Physics and Chemistry of Minerals

, Volume 14, Issue 1, pp 13–20 | Cite as

High-pressure crystal chemistry of chrysoberyl, Al2BeO4: Insights on the origin of olivine elastic anisotropy

  • Robert M. Hazen


High-pressure crystal structure refinements and axial compressibilities have been determined by x-ray methods for the olivine isomorph chrysoberyl, Al2BeO4. Unlike silicate olivines, which are more than twice as compressible along b than along a, chrysoberyl (space group Pbnm) has nearly isotropic compressibility with β a =1.12±0.04, β b =1.46±0.05, and β c =1.31±0.03 (all×10−4 kbar−1). The resultant bulk modulus is 2.42±0.05 Mbar, with K′ assumed to be 4. The axial compression ratios of chrysoberyl are 1.00:1.30:1.17, compared to axial compression ratios 1.00:2.02:1.60 for forsterite. These differences in compression anisotropy arise from differences in relative bond compressibilities. In chrysoberyl the average aluminum-oxygen and beryllium-oxygen bond compressibilities are similar, yielding nearly isotropic compression, but in silicate olivines octahedral cation-oxygen bonds are significantly more compressible than Si-O bonds, so that compression parallel to a is much more restricted than that parallel to b. The inherent anisotropy of the olivine structure is not, by itself, sufficient to cause anisotropic compression. It appears that in the case of olivine the distribution of cations of different valences, in conjunction with the structure type, leads to anisotropies in physical properties.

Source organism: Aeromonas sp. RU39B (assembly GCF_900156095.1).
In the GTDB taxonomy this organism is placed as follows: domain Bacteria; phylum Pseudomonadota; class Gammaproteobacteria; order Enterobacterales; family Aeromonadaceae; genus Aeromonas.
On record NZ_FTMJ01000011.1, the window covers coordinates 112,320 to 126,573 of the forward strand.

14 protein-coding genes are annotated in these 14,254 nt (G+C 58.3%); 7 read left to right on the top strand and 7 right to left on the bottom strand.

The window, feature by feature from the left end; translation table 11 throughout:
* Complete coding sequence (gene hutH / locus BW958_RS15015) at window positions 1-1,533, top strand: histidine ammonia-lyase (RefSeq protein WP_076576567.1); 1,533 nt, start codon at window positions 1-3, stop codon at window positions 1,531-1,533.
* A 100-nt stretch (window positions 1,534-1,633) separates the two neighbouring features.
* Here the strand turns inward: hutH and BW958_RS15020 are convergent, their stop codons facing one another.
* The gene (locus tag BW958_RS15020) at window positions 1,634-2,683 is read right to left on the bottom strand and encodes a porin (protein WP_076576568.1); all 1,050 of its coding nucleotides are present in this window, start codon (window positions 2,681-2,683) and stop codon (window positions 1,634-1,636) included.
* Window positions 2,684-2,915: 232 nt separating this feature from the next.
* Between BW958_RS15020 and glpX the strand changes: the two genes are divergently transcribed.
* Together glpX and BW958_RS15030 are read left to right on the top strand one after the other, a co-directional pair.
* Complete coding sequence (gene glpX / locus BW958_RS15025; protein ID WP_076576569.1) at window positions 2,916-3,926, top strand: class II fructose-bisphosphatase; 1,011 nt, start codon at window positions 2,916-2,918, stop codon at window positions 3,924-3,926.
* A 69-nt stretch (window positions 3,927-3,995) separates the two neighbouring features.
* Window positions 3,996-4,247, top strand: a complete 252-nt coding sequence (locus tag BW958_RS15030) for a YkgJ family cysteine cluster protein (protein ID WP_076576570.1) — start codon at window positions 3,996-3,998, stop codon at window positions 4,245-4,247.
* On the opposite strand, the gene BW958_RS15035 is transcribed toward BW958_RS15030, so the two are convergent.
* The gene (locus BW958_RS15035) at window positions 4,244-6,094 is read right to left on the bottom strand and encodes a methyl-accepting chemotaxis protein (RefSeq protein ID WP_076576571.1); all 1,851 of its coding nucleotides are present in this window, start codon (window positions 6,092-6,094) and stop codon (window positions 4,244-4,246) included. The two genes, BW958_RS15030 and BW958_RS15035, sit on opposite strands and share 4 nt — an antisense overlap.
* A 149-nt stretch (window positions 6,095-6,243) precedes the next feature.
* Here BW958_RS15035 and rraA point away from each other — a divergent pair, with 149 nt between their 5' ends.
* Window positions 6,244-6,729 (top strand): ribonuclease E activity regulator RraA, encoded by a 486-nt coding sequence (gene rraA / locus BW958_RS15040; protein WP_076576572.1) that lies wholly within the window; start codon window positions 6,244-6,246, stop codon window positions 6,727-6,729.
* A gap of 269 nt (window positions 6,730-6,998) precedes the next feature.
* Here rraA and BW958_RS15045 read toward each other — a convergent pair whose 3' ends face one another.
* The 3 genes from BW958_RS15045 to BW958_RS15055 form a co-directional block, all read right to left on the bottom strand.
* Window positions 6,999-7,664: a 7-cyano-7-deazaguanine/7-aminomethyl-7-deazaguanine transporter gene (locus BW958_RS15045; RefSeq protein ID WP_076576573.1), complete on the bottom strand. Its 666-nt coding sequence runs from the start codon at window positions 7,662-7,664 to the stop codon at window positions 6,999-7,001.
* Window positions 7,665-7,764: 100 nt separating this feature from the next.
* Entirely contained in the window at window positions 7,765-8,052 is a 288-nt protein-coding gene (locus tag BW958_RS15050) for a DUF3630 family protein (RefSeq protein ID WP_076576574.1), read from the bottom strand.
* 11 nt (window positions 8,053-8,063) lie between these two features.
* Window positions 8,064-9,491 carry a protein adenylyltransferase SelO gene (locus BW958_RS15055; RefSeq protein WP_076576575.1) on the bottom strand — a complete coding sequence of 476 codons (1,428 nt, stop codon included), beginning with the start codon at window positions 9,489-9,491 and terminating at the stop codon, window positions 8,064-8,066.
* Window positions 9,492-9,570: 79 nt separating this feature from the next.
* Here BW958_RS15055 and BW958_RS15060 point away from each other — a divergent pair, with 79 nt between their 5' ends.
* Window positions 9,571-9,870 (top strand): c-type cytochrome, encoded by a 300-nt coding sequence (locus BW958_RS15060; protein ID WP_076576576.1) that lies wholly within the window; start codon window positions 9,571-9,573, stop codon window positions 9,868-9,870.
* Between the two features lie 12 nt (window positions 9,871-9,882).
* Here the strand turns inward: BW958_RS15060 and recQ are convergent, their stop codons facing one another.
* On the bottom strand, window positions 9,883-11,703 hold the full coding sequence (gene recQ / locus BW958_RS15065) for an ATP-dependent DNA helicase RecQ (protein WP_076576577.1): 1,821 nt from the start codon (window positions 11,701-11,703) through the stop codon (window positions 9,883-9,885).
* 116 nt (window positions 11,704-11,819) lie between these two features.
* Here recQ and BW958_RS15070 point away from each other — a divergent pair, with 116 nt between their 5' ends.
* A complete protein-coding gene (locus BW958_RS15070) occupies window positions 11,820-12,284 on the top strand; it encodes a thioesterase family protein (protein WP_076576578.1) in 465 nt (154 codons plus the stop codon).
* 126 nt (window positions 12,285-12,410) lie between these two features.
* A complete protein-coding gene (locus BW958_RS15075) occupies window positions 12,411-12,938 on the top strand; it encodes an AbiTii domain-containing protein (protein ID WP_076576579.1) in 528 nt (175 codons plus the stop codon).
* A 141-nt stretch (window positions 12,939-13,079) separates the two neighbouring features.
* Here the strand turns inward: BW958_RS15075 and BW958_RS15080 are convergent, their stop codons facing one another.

Key words

Chrysoberyl compressibility high-pressure structure equation-of-state elasticity 


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Copyright information

© Springer-Verlag 1987

Authors and Affiliations

  • Robert M. Hazen
    • 1
  1. 1.Geophysical LaboratoryCarnegie Institution of WashingtonWashington, DCUSA

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